The head of the Baltimore police union told its members Friday not to reveal their vaccination status when a citywide mandate takes effect on Monday.
''It is understandable that our members have questions about a policy with so little information being provided by the city,'' Sgt. Mike Mancuso, president of the Fraternal Order of Police (FOP) Lodge 3, said in the letter to members, The Hill reported Friday.
''Until the city responds to our right to bargain these issues, or the courts intervene, I suggest you do nothing in regard to revealing your vaccination status as it is outlined in the city's policy,'' the letter continued.
Maryland's largest city announced its vaccine policy on Aug. 31 requiring all city employees, including its nearly 3,000 sworn police officers, to be fully vaccinated or show a negative COVID-19 test weekly to report to work.
''Protecting the health of our workforce, residents, and their loved ones is my top priority. As we continue to navigate this pandemic — all while working to restore critical in-person access and assistance for Baltimoreans — the steps we take today to slow the spread of COVID-19 and the Delta variant could not be more important,'' Mayor Brandon M. Scott said in the press release announcing the policy.
''I thank our city employees for continuing to provide high quality service during these unprecedented times and look forward to working hand-in-hand with our Health Department to work towards vaccinating everyone who is not currently vaccinated,'' the release continued.
All 14,000 employees are required to report their vaccination status to the city, starting Monday.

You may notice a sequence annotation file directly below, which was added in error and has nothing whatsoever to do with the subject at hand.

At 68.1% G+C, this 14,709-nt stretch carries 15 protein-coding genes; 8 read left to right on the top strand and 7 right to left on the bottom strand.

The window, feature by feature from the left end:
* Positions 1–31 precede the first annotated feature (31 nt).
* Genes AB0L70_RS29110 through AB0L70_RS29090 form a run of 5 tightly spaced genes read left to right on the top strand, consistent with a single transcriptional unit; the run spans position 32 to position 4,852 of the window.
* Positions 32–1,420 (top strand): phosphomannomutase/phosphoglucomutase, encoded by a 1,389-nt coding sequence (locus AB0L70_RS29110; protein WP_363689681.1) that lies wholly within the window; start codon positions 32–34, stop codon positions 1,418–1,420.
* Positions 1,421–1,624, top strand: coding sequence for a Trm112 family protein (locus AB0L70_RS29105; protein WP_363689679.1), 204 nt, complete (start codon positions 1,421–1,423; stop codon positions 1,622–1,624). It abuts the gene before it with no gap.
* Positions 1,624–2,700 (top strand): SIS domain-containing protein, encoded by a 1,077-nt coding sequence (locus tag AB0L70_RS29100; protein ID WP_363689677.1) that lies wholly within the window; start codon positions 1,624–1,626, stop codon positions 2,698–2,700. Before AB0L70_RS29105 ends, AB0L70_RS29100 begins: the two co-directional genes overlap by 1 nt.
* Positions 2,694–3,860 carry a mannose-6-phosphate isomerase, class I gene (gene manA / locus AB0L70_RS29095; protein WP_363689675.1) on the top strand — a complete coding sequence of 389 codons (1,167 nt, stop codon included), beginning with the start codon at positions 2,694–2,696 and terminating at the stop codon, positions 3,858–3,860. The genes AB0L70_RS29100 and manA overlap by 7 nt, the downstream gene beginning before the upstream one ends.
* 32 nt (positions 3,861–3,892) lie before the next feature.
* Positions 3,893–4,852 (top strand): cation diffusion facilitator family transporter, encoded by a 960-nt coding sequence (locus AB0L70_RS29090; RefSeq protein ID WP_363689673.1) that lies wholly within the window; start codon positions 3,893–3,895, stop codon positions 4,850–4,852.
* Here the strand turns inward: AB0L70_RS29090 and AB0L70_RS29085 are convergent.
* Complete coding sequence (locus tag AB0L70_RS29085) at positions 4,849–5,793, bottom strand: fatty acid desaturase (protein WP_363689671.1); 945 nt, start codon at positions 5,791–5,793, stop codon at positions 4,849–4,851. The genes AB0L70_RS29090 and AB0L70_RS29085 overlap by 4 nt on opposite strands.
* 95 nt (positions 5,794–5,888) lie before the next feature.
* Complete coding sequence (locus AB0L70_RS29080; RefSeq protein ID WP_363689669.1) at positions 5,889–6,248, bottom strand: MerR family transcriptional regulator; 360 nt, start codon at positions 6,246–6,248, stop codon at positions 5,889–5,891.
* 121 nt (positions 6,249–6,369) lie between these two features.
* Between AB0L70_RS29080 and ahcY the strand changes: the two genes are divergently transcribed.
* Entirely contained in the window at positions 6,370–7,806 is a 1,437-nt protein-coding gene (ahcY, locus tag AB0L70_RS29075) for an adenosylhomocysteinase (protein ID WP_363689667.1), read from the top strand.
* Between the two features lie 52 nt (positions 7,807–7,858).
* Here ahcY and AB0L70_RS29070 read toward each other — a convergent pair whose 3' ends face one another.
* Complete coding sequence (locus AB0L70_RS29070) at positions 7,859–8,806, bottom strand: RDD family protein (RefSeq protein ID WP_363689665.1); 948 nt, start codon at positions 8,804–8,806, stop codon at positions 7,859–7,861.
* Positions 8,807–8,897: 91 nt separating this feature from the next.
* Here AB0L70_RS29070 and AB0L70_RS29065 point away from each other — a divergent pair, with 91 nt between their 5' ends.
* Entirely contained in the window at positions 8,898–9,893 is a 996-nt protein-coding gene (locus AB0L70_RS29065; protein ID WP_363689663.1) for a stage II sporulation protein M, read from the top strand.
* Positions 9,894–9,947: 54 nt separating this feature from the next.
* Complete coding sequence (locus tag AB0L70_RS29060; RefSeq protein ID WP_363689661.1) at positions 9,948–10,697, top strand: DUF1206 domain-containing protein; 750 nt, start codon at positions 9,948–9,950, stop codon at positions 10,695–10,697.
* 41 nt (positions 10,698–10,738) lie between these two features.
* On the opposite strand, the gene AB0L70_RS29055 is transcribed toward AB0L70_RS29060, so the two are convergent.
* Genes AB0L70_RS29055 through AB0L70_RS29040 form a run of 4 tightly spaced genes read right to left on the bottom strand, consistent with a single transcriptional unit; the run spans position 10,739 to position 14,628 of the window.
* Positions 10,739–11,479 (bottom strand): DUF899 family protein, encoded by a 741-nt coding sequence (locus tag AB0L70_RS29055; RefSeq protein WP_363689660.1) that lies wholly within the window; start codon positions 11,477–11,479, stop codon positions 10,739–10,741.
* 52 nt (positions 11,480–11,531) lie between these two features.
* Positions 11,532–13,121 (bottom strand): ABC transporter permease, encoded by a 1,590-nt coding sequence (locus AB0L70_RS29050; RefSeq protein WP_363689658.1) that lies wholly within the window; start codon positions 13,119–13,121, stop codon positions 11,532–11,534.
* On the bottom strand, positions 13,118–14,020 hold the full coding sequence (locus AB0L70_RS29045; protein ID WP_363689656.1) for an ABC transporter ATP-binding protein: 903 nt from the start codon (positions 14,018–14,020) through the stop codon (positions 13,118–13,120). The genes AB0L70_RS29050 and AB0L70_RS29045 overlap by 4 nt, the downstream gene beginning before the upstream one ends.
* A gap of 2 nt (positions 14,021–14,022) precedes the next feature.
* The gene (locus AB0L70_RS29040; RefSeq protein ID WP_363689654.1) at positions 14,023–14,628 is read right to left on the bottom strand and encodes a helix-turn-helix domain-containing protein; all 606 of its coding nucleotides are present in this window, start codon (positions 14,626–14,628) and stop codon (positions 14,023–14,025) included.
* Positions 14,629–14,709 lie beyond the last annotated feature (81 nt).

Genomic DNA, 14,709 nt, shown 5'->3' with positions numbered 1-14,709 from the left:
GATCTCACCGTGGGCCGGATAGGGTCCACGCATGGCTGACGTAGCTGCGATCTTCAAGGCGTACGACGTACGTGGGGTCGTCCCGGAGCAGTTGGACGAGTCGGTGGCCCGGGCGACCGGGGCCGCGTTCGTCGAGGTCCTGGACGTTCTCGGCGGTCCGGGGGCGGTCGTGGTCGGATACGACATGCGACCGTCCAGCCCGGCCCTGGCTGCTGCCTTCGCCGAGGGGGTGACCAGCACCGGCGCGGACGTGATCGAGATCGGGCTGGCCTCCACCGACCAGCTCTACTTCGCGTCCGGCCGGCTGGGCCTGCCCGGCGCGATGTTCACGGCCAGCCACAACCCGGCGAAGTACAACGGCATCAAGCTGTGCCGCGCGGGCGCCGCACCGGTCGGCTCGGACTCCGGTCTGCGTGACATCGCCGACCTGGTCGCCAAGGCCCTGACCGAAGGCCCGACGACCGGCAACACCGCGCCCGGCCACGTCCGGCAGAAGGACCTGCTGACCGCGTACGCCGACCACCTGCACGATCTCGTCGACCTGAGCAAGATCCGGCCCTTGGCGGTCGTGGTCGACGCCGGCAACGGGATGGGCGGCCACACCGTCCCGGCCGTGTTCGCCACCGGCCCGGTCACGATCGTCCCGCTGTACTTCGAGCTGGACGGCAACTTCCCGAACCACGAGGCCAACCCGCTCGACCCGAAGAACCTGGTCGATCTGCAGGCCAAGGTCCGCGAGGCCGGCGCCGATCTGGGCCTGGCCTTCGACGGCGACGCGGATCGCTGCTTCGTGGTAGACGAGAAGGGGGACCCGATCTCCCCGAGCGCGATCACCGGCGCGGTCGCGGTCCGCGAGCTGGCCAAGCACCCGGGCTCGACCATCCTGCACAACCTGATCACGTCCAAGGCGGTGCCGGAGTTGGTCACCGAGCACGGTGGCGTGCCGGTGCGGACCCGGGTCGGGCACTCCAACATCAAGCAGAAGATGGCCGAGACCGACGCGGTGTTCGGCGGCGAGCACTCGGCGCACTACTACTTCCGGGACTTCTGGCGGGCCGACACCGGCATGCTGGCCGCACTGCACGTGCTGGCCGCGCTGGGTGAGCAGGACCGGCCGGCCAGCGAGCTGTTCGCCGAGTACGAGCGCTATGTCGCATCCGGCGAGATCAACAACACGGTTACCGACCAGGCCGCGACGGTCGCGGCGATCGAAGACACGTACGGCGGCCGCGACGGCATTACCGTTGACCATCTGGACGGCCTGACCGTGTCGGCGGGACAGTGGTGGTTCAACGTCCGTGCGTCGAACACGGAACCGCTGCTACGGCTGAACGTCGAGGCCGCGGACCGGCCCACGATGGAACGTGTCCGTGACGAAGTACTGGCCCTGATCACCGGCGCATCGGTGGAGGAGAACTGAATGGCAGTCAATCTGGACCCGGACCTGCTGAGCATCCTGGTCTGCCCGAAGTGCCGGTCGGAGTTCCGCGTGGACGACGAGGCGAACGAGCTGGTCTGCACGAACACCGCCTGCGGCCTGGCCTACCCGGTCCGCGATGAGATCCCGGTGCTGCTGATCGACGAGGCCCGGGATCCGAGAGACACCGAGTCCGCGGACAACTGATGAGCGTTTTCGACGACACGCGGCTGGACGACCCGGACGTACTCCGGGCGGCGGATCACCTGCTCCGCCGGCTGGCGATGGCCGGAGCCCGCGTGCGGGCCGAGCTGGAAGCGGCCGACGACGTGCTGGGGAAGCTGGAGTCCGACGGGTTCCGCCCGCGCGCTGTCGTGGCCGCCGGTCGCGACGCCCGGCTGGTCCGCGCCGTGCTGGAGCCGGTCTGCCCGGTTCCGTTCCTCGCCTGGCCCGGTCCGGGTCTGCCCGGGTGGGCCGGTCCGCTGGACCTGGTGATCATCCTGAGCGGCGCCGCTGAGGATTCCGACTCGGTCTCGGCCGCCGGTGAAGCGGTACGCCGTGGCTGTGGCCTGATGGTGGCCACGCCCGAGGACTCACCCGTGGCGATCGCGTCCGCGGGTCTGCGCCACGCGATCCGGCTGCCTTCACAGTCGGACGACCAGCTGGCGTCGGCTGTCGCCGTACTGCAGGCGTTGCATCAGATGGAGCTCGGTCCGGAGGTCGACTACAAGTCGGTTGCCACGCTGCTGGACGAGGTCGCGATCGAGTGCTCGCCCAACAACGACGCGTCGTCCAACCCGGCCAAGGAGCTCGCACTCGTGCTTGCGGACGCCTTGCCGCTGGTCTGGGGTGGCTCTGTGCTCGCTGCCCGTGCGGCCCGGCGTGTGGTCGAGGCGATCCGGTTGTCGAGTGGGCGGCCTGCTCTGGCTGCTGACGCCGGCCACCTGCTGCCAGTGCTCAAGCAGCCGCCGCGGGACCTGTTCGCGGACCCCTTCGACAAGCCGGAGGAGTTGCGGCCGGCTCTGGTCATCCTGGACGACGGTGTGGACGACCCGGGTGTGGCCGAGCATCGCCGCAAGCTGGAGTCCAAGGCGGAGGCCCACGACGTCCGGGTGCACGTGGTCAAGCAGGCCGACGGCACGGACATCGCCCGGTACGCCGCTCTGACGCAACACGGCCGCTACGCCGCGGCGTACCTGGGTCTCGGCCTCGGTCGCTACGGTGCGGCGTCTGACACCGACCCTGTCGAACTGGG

Noncompliance could result in disciplinary action or termination.
''FOP3 believes that there are multiple collective bargaining issues that surround the city's vaccination policy,'' Mancuso said, according to The Hill. ''We have made multiple attempts to sit down and discuss these issues to no avail.''
The union is expected to meet with the city on Wednesday to discuss the issue but has filed an unfair labor complaint in the meantime to block the start of the mandate.
Although it is encouraging members not to disclose their status to the city, Mancuso said the union supports whatever decision an individual member makes regarding the policy.
''Labor Commissioner Deborah Moore-Carter led a productive meeting this afternoon with the Baltimore City Fraternal Order of Police and their attorney, Commissioner Michael Harrison, and representatives from the City's Law Department and Human Resources to discuss concerns over the vaccination mandate,'' Scott's spokesperson Calvin Harris said in a statement to The Hill.
''We will remain in close contact with the FOP until a solution is reached, and we are hopeful it will.''
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